Marathon Motivations (3/5)
Rose: Getting over the injury hump
Rose: Getting Over the Injury Hump
Hello again, SportTracks readers! Thanks for coming back for yet another day of our Marathon Motivations blog series! Today is Hump Day, and it seems like as good a time as any to talk about the metaphorical humps, walls, and valleys often encountered by runners along the road to the marathon finish line. Today we will be chatting with Rose, a marathoning hopeful who has faced a few injury road obstacles on her journey to 26.2-ville. Read on to learn more about what Rose has learned from her experience and how she'll be applying these lessons as she keeps moving forward towards that sweet marathon finisher's medal.
But First, a Few Words About Why Rose is Awesome:
Rose and I met on the internet. Bonded by our shared love for Oiselle running apparel and Picky Bars, plus our mutual disdain for the discriminatory nature of beanies with ponytail holes, we became fast Twitter BFFs. The next thing I knew, we were yakking our faces off in person at the local running store where I work when I am not stalking your every blog post and race report from the safety and comfort of the SportTracks Twitter dashboard. The rest is history. Rose is one of the most fantastically authentic people I know. She has an uncanny ability deliver honest, straight-forward, uncensored, witty commentary in way that only endears her in the hearts those she encounters, and leaves us all snorting with laughter to boot! I know that she's been pretty bummed and frustrated and pissed about her current injury situation, and I'm so proud of and impressed by the way she has met it head-on and made the best of it. I think it's very brave of her to share her story with you today, and that it is one many of you out there can relate to. Without further ado, here it is...
Our Marathon Motivation Interview with Rose:
SportTracks: How many marathons have you completed?
Rose: None, this whole marathon thing is totally uncharted territory!
SportTracks: What marathon are you currently training?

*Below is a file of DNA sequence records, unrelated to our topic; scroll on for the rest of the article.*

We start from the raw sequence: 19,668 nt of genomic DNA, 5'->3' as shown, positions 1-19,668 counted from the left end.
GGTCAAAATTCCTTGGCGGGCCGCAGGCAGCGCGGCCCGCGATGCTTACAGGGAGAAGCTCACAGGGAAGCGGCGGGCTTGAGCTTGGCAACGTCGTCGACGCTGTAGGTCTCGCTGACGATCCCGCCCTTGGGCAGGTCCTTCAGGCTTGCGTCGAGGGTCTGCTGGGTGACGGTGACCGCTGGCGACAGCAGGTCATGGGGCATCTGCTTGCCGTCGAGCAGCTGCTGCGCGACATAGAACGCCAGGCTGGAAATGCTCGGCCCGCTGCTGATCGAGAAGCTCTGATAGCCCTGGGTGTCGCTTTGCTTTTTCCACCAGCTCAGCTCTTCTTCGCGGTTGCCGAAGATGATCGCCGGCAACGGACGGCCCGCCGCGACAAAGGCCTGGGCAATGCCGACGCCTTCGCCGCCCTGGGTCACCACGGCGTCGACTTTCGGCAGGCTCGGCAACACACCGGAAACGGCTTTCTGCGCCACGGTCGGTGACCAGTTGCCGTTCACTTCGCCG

Rose: I was training for the inaugural Rock n Roll Raleigh marathon, that is until I started feeling pains in my hip after my first 20 mile training run. Unfortunately, the pain did not go away and after two weeks I sought professional help from a sports med orthopedic doctor. I was diagnosed with a whole range of soft tissue injuries in my IT band, piriformis and the area surrounding my SI joint. So instead of running the marathon I am doing some pretty intense PT sessions so I can get back into my running shoes ASAP. Luckily I have a back up plan - the Marine Corps Marathon in October.
SportTracks: Dude. That is a mega-bummer! We're so sorry that you are injured, but we applaud you doing the responsible thing in seeking professional help and taking care of yourself. We runners can be pretty compulsive and over-zealous sometimes, especially when it comes to marathon training, and choosing the choice that you chose is often easier said than done. But be confident that you made the right decision, and keeping doing the work at your PT sessions! You're going to be back and better than ever for Marine Corp! We just know it!
SportTracks: If it isn't too awful for you to talk about, tell us about marathon training goals.
Rose: I started training for this marathon with the most common goal of first time marathoners - I just wanted to finish. I wanted to arrive at the start line healthy and finish (somewhat) strongly. Clearly that did not happen for me this time around. But I'm more motivated than ever to heal my injury and start all over again for the fall.
SportTracks: Why 26.2? Tell us how this beastly distance appeals and beckons to you personally...
Rose: I have been running on and off for the past 10 years. For the first nine years I always said that I would never do a marathon. I just never had the desire. I started out with the 5Ks and 10Ks before finding my true love in the 13.1 distance. Then gradually through my training for the Philadelphia half marathon (my sixth half marathon) last fall, a seed was planted in my head and little by little I thought that, just maybe, I could tackle the full beast. During the course of training for Philly I decided to try a 16 mile training run with my friend. At the time it was my longest distance ever and I wanted to see how my body could handle it. I did not die! In fact, I felt great and knew that with training I could definitely add another 10.2 miles. Right after that run I started to research full marathons for Spring 14. It just seemed like the next logical step in my relationship with running.
SportTracks: We know you probably feel like running is kind of being a hater right now, but it sounds like you two have had a pretty awesome, healthy relationship thus far! We're really enjoying hearing all about it, and we know that this injury and it's recovery are just another steps towards making you stronger (mentally and physically) so you can rock that 26.2 distance when the time is right!
SportTracks: Prior to your injury,you must have been training your butt off, like all day everyday! What keeps you motivated to keep on keeping on day in and day out?